“Zeibekiko has no rules, like Beirut; it has no rhythm, exactly like life in Lebanon,” explains George Eid, the producer of a short documentary which he narrates, adding “at one point you’re way up high, and then they floor you.” …


Who would have thought a tiny virus may totally discombobulate our lives and turn the news business into a field for experimentation at warp speed?

The industry has already been undergoing rapid, major disruptions in recent years, thanks in great measure to social media and uncertain economic conditions worldwide, but the coronavirus floored the accelerator, forcing news organizations to rethink how to produce and disseminate content in untested, often creative, ways.

Image for post
Image for post
Reimagining the news (courtesy Innovation Media Consulting Group)

Enter the “Special Edition of Innovation in News Media World Report 2020: Reimagining the News” with valuable insights from 17 editors and CEOs of international media to shed light on the challenges they face and how this forced transformation could be turned to their advantage. …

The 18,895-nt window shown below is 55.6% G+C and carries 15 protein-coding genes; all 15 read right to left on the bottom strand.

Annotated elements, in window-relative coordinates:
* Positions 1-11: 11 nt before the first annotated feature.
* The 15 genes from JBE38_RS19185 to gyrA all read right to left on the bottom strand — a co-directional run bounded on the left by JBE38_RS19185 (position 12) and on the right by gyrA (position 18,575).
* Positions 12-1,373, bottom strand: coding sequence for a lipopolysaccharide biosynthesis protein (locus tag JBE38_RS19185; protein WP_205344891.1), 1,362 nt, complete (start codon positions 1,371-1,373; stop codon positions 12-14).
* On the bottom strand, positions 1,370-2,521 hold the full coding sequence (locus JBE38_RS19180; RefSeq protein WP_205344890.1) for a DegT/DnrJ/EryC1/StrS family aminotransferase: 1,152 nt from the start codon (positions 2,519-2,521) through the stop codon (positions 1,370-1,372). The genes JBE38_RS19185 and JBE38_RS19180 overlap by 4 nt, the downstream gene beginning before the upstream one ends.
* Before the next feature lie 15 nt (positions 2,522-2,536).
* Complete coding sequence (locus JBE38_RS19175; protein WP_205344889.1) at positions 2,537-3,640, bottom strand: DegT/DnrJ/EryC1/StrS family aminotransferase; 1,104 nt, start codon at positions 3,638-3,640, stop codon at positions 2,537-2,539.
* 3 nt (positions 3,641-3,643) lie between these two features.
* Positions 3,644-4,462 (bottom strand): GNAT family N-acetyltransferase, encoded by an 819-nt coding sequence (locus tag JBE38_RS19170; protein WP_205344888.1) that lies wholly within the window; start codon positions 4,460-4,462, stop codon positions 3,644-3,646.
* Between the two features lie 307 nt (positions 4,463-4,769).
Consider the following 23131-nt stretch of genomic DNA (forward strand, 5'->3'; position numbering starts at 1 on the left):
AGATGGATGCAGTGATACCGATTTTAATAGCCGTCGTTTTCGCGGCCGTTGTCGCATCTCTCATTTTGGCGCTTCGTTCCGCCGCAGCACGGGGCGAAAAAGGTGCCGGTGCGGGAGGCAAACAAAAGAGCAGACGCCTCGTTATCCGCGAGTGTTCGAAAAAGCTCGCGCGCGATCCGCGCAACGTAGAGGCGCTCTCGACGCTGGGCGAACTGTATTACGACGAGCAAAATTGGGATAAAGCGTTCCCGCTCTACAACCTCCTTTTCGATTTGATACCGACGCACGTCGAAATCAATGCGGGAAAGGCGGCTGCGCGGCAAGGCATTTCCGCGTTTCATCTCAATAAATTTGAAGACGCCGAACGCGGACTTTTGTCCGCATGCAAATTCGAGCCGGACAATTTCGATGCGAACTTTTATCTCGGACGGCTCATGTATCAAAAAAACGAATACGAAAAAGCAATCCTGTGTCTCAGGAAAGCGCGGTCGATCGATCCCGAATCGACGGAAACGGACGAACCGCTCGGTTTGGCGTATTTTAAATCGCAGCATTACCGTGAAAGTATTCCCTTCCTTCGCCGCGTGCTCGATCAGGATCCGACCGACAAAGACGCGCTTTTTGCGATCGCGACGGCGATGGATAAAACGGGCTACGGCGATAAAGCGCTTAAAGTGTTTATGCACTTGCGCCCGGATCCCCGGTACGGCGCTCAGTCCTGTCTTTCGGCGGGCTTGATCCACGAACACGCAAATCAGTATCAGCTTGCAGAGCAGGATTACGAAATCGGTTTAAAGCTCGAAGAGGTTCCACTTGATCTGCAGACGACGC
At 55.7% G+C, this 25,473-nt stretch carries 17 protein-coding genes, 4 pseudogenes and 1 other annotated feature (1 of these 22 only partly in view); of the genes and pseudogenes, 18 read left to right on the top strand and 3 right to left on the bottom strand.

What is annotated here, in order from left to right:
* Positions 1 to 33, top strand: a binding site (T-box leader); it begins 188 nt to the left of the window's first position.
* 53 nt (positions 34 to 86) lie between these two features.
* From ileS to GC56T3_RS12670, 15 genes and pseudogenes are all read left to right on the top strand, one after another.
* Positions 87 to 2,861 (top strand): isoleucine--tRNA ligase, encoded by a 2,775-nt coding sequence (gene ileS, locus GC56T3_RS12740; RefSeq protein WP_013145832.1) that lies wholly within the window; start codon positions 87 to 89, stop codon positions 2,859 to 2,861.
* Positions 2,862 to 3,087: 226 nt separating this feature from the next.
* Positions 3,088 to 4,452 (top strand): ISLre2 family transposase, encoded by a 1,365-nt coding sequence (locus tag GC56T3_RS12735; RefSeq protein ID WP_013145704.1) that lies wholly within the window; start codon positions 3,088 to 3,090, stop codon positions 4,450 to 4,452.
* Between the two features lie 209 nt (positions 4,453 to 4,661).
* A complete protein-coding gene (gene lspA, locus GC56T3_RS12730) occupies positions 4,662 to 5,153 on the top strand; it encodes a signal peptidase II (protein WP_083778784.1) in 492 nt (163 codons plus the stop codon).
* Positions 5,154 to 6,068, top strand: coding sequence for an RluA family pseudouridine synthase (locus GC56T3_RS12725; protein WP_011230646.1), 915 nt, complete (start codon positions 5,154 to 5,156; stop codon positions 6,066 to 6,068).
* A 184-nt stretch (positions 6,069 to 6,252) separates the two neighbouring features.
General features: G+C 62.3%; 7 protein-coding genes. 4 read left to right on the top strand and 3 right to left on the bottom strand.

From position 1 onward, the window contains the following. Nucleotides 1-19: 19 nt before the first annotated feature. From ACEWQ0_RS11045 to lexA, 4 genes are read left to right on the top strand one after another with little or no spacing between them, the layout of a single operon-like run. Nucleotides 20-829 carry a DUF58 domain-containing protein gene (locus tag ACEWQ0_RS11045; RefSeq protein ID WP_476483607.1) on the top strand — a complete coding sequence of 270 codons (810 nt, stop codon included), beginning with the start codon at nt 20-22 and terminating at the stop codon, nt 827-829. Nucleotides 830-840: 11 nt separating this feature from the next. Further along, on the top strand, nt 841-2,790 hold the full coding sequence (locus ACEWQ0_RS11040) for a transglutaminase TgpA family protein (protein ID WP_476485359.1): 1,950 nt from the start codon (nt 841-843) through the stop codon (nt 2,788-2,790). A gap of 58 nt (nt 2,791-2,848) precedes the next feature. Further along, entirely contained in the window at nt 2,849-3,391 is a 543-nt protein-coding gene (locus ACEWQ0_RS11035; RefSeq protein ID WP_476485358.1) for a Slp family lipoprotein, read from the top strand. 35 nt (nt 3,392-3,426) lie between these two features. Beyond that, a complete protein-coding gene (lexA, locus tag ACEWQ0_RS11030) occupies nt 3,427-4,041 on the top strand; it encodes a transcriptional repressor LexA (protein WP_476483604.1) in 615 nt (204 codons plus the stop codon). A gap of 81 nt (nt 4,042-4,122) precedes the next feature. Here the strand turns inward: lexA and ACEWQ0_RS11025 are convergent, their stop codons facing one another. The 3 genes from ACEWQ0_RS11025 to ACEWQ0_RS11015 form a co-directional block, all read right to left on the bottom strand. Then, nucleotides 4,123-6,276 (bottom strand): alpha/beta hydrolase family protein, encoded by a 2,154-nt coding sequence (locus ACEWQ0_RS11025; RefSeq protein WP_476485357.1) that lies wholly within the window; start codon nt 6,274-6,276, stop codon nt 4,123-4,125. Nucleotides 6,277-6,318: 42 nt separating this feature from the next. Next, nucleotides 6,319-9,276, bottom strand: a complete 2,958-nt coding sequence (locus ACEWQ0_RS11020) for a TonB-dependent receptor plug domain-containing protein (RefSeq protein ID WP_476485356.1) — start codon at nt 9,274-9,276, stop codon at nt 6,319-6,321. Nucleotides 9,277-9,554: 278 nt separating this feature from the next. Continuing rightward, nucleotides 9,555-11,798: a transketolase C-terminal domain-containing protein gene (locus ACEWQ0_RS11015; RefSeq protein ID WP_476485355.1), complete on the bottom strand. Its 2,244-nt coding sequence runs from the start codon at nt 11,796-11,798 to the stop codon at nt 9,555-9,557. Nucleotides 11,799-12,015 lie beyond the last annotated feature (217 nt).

Time stands still on the Sursock Museum’s website, with the home page featuring a virtual tour dated March 20, 2020 and the downloadable restaurant menu frozen in June.

Image for post
Image for post
Screenshot of Sursock Museum home page frozen in time

It’s understandable.

The modern and contemporary art Nicolas Ibrahim Sursock Museum in Beirut houses an exquisite collection of paintings, sculptures and countless works by Lebanese, Arab and international artists.

At least it did, and they were intact, until a cataclysmic explosion at the port of Beirut dubbed “Beirutshima” (after Hiroshima) ripped through the building blowing beautifully carved wooden doors off their hinges, shattering stained glass windows, ripping through the roof and causing immense damage to priceless treasures therein. …